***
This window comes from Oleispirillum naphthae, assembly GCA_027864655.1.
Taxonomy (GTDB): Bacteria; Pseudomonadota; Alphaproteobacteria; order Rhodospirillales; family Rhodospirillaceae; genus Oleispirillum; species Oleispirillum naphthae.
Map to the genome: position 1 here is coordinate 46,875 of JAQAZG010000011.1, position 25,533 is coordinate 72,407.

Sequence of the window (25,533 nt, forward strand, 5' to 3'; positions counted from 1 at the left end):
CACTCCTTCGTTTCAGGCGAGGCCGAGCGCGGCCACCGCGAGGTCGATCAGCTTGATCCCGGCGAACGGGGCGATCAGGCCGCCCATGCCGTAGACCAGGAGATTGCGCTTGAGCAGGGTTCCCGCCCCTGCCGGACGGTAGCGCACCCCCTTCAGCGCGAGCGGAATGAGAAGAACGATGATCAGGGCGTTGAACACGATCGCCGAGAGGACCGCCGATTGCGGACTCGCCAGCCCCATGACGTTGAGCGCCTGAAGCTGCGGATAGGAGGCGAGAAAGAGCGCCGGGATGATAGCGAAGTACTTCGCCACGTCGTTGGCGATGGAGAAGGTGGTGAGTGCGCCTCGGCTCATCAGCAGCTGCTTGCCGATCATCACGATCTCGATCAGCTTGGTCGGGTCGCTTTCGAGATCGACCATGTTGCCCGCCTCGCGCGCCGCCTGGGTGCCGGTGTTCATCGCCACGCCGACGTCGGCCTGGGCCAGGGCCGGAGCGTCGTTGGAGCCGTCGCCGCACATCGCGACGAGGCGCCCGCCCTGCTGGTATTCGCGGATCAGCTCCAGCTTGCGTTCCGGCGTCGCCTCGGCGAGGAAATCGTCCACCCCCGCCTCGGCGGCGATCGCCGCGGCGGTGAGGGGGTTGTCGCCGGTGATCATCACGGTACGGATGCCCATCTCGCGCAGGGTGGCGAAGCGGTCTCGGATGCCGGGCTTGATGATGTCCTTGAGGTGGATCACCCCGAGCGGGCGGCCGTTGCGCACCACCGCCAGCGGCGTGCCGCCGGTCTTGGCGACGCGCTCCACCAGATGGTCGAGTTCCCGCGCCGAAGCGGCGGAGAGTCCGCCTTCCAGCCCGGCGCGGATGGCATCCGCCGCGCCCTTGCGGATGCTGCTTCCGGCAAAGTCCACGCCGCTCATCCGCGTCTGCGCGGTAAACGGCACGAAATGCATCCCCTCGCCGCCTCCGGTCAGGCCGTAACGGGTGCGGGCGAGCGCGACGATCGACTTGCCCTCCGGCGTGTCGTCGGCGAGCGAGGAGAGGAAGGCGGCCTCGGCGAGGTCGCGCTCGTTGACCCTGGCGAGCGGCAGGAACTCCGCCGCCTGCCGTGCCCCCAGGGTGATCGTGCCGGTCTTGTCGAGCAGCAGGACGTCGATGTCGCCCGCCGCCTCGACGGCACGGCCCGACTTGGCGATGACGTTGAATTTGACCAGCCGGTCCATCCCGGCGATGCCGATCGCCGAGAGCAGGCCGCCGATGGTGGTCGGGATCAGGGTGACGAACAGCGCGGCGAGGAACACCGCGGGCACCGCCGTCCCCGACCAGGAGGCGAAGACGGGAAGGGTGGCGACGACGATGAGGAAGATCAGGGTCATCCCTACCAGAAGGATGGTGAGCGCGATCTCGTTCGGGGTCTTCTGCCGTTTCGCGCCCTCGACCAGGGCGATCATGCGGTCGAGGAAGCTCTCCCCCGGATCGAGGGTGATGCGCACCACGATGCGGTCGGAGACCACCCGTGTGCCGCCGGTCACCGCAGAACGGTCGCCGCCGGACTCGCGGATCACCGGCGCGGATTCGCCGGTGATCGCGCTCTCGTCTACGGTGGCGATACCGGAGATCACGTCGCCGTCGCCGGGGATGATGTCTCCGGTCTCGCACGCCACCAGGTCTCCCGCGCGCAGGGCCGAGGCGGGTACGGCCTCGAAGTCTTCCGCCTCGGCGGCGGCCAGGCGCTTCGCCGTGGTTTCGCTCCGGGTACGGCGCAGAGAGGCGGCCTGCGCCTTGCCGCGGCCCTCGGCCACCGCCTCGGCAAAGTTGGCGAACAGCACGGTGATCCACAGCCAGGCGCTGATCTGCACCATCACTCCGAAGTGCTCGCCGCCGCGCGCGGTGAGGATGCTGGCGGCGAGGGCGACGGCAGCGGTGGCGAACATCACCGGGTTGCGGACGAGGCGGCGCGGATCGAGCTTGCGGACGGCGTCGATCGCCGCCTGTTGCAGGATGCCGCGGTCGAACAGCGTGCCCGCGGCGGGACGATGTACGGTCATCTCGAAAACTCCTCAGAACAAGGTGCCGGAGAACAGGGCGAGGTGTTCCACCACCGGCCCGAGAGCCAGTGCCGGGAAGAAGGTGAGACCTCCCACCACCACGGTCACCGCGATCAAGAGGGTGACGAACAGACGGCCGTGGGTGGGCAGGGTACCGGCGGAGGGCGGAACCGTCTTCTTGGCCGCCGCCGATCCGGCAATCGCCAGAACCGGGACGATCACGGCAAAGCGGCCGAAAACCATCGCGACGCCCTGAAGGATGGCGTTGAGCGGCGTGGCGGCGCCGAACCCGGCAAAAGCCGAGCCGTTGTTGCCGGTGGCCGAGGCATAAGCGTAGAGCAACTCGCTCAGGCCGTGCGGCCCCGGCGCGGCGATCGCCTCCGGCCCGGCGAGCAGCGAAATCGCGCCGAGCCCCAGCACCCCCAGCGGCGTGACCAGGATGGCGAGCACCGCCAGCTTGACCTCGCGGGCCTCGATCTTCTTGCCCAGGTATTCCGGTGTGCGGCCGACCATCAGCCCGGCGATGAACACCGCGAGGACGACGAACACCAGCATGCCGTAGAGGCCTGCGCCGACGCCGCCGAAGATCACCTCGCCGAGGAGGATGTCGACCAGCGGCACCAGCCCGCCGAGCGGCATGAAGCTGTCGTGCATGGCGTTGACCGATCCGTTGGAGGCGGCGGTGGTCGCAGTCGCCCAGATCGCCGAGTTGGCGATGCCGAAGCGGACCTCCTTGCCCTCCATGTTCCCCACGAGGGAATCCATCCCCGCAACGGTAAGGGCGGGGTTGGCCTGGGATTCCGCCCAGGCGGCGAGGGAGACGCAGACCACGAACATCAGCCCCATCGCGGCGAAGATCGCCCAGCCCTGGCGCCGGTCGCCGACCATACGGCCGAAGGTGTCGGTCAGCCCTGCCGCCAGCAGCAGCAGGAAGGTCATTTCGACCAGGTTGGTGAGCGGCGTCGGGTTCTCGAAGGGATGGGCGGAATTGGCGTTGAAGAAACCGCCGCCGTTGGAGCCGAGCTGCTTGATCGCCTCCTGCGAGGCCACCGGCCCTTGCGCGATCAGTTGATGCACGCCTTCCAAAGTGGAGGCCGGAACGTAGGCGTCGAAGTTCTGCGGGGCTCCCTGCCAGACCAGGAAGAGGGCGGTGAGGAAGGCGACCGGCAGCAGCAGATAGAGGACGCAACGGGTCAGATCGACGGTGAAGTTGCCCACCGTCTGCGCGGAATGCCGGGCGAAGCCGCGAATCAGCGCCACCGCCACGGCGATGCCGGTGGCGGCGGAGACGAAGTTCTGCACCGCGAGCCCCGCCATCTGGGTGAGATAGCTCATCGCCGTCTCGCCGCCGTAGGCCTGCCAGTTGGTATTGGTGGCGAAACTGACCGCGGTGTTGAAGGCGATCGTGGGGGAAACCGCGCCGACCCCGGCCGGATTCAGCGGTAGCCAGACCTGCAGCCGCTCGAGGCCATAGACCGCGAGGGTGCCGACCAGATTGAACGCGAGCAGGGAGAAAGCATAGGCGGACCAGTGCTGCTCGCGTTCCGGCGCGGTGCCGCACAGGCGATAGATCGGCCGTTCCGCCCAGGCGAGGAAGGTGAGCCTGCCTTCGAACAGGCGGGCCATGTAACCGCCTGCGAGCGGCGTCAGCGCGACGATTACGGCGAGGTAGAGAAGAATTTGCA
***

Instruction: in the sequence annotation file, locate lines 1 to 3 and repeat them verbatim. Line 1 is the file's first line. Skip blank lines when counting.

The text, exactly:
This window comes from Oleispirillum naphthae, assembly GCA_027864655.1.
Taxonomy (GTDB): Bacteria; Pseudomonadota; Alphaproteobacteria; order Rhodospirillales; family Rhodospirillaceae; genus Oleispirillum; species Oleispirillum naphthae.
Map to the genome: position 1 here is coordinate 46,875 of JAQAZG010000011.1, position 25,533 is coordinate 72,407.